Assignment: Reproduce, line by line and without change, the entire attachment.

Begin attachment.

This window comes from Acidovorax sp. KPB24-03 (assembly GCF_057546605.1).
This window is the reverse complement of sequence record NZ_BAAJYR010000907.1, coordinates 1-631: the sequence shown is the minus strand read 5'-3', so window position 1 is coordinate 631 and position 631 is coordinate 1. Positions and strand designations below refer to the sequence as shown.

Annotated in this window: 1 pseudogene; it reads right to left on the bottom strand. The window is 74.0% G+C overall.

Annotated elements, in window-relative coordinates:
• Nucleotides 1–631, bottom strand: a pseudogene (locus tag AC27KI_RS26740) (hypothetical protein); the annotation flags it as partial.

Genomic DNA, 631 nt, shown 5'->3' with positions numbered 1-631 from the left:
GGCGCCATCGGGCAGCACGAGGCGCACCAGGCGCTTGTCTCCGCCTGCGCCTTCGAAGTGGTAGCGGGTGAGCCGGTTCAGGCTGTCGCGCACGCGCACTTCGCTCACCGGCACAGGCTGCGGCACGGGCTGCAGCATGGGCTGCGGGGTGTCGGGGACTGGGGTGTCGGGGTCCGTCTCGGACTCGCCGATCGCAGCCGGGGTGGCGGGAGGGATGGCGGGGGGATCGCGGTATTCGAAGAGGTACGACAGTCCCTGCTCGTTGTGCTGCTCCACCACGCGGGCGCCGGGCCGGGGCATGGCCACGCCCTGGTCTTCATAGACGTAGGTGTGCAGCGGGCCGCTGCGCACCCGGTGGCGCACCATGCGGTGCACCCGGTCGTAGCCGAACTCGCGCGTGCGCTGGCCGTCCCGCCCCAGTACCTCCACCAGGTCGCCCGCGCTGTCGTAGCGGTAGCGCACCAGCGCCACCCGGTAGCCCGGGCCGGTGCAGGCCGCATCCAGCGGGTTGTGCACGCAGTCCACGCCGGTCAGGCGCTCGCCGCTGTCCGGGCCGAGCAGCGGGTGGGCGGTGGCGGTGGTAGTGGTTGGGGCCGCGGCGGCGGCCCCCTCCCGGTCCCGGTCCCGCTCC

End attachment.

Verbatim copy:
This window comes from Acidovorax sp. KPB24-03 (assembly GCF_057546605.1).
This window is the reverse complement of sequence record NZ_BAAJYR010000907.1, coordinates 1-631: the sequence shown is the minus strand read 5'-3', so window position 1 is coordinate 631 and position 631 is coordinate 1. Positions and strand designations below refer to the sequence as shown.

Annotated in this window: 1 pseudogene; it reads right to left on the bottom strand. The window is 74.0% G+C overall.

Annotated elements, in window-relative coordinates:
• Nucleotides 1–631, bottom strand: a pseudogene (locus tag AC27KI_RS26740) (hypothetical protein); the annotation flags it as partial.

Genomic DNA, 631 nt, shown 5'->3' with positions numbered 1-631 from the left:
GGCGCCATCGGGCAGCACGAGGCGCACCAGGCGCTTGTCTCCGCCTGCGCCTTCGAAGTGGTAGCGGGTGAGCCGGTTCAGGCTGTCGCGCACGCGCACTTCGCTCACCGGCACAGGCTGCGGCACGGGCTGCAGCATGGGCTGCGGGGTGTCGGGGACTGGGGTGTCGGGGTCCGTCTCGGACTCGCCGATCGCAGCCGGGGTGGCGGGAGGGATGGCGGGGGGATCGCGGTATTCGAAGAGGTACGACAGTCCCTGCTCGTTGTGCTGCTCCACCACGCGGGCGCCGGGCCGGGGCATGGCCACGCCCTGGTCTTCATAGACGTAGGTGTGCAGCGGGCCGCTGCGCACCCGGTGGCGCACCATGCGGTGCACCCGGTCGTAGCCGAACTCGCGCGTGCGCTGGCCGTCCCGCCCCAGTACCTCCACCAGGTCGCCCGCGCTGTCGTAGCGGTAGCGCACCAGCGCCACCCGGTAGCCCGGGCCGGTGCAGGCCGCATCCAGCGGGTTGTGCACGCAGTCCACGCCGGTCAGGCGCTCGCCGCTGTCCGGGCCGAGCAGCGGGTGGGCGGTGGCGGTGGTAGTGGTTGGGGCCGCGGCGGCGGCCCCCTCCCGGTCCCGGTCCCGCTCC